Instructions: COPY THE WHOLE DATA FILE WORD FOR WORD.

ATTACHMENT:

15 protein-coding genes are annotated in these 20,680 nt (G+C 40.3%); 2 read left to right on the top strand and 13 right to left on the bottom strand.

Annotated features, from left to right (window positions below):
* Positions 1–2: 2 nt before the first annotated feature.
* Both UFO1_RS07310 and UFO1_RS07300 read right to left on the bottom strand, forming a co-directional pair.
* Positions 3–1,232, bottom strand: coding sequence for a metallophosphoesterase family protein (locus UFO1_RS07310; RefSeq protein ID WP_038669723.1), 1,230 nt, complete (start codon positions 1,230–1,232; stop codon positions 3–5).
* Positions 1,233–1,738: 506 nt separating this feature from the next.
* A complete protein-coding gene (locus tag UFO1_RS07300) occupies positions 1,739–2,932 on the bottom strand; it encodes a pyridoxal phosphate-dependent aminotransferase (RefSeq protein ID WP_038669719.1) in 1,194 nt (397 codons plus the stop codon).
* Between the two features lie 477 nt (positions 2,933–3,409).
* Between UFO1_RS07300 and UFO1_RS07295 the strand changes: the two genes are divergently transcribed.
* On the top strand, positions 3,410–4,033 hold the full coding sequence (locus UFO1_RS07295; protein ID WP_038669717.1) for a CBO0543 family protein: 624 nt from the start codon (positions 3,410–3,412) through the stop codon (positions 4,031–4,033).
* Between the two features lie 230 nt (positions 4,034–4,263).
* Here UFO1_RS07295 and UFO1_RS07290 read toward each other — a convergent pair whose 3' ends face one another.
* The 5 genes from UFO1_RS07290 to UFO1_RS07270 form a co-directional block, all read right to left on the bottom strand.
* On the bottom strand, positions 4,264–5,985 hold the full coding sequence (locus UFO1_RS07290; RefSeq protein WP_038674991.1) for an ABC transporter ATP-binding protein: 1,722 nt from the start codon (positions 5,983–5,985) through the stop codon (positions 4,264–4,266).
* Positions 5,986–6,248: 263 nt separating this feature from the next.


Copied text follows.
15 protein-coding genes are annotated in these 20,680 nt (G+C 40.3%); 2 read left to right on the top strand and 13 right to left on the bottom strand.

Annotated features, from left to right (window positions below):
* Positions 1–2: 2 nt before the first annotated feature.
* Both UFO1_RS07310 and UFO1_RS07300 read right to left on the bottom strand, forming a co-directional pair.
* Positions 3–1,232, bottom strand: coding sequence for a metallophosphoesterase family protein (locus UFO1_RS07310; RefSeq protein ID WP_038669723.1), 1,230 nt, complete (start codon positions 1,230–1,232; stop codon positions 3–5).
* Positions 1,233–1,738: 506 nt separating this feature from the next.
* A complete protein-coding gene (locus tag UFO1_RS07300) occupies positions 1,739–2,932 on the bottom strand; it encodes a pyridoxal phosphate-dependent aminotransferase (RefSeq protein ID WP_038669719.1) in 1,194 nt (397 codons plus the stop codon).
* Between the two features lie 477 nt (positions 2,933–3,409).
* Between UFO1_RS07300 and UFO1_RS07295 the strand changes: the two genes are divergently transcribed.
* On the top strand, positions 3,410–4,033 hold the full coding sequence (locus UFO1_RS07295; protein ID WP_038669717.1) for a CBO0543 family protein: 624 nt from the start codon (positions 3,410–3,412) through the stop codon (positions 4,031–4,033).
* Between the two features lie 230 nt (positions 4,034–4,263).
* Here UFO1_RS07295 and UFO1_RS07290 read toward each other — a convergent pair whose 3' ends face one another.
* The 5 genes from UFO1_RS07290 to UFO1_RS07270 form a co-directional block, all read right to left on the bottom strand.
* On the bottom strand, positions 4,264–5,985 hold the full coding sequence (locus UFO1_RS07290; RefSeq protein WP_038674991.1) for an ABC transporter ATP-binding protein: 1,722 nt from the start codon (positions 5,983–5,985) through the stop codon (positions 4,264–4,266).
* Positions 5,986–6,248: 263 nt separating this feature from the next.